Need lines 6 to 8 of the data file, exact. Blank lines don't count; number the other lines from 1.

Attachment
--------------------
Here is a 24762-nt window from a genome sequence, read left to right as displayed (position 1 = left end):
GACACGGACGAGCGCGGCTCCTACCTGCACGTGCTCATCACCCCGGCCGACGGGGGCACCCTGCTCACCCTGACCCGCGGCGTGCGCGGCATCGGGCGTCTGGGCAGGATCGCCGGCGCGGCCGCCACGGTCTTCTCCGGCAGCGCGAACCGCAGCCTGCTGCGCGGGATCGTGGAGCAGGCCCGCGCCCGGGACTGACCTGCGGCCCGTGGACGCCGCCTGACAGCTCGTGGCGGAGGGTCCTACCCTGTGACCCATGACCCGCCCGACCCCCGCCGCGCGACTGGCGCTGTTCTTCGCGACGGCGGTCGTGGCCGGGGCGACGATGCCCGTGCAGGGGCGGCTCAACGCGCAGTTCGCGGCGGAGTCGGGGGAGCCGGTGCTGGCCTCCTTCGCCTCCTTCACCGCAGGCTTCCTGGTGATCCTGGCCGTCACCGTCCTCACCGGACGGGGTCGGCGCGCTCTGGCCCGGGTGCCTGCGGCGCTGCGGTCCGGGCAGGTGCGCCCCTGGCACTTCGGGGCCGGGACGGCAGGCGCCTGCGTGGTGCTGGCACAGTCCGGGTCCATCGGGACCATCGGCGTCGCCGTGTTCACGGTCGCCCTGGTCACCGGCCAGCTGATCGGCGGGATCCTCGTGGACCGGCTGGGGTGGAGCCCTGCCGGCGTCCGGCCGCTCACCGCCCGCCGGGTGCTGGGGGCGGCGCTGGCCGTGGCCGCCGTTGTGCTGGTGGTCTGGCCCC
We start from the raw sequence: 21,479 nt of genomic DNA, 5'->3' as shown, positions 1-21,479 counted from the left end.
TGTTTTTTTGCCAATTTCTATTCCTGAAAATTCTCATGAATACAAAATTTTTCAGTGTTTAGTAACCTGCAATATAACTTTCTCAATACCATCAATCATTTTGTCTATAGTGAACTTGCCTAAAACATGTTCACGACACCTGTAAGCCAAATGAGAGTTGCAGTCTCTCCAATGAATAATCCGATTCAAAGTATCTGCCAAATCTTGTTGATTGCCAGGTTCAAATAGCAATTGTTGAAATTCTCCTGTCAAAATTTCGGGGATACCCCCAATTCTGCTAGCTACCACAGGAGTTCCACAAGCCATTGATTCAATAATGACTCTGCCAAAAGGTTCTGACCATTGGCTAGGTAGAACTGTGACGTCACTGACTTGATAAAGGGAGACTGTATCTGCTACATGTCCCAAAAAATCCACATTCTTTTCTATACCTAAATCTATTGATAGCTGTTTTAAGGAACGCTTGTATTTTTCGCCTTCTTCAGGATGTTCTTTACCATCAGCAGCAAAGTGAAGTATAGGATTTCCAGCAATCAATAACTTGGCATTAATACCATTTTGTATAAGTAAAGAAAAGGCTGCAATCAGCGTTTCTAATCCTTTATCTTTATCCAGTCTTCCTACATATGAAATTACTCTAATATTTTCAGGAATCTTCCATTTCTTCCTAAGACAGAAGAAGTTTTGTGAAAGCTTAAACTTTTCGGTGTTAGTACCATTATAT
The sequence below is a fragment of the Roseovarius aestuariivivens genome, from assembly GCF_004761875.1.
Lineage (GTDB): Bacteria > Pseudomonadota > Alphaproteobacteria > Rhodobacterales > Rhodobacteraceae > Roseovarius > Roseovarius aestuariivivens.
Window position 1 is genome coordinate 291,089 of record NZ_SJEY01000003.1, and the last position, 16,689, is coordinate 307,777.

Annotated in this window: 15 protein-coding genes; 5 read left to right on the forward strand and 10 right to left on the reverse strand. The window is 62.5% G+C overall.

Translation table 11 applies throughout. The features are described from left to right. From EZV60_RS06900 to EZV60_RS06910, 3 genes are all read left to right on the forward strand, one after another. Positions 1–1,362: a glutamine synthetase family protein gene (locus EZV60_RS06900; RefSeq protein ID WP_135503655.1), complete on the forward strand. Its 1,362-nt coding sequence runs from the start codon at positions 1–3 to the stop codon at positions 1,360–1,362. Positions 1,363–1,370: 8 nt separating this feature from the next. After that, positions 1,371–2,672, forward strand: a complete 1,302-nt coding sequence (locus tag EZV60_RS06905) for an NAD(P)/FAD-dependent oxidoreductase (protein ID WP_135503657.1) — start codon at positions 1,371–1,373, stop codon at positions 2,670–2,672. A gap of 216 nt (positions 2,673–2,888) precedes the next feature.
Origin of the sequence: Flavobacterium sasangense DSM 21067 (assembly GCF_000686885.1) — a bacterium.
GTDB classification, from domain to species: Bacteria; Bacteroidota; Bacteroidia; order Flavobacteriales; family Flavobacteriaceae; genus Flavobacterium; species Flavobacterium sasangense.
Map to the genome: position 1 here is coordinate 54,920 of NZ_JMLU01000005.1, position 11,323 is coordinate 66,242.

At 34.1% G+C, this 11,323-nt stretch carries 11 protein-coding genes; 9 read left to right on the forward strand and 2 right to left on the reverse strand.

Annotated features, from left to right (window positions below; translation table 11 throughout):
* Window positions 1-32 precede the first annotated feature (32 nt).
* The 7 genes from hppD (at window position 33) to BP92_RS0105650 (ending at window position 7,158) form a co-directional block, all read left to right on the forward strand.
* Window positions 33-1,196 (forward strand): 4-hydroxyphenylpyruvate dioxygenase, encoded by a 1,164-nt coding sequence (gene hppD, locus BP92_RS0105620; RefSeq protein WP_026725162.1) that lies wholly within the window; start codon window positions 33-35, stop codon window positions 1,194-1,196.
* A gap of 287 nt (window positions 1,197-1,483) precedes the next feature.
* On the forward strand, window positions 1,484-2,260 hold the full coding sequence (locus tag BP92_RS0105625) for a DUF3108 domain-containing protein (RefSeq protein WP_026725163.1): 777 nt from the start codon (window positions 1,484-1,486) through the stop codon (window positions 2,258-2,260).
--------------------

Lineage (GTDB): Bacteria > Pseudomonadota > Alphaproteobacteria > Rhodobacterales > Rhodobacteraceae > Roseovarius > Roseovarius aestuariivivens.
Window position 1 is genome coordinate 291,089 of record NZ_SJEY01000003.1, and the last position, 16,689, is coordinate 307,777.

Annotated in this window: 15 protein-coding genes; 5 read left to right on the forward strand and 10 right to left on the reverse strand. The window is 62.5% G+C overall.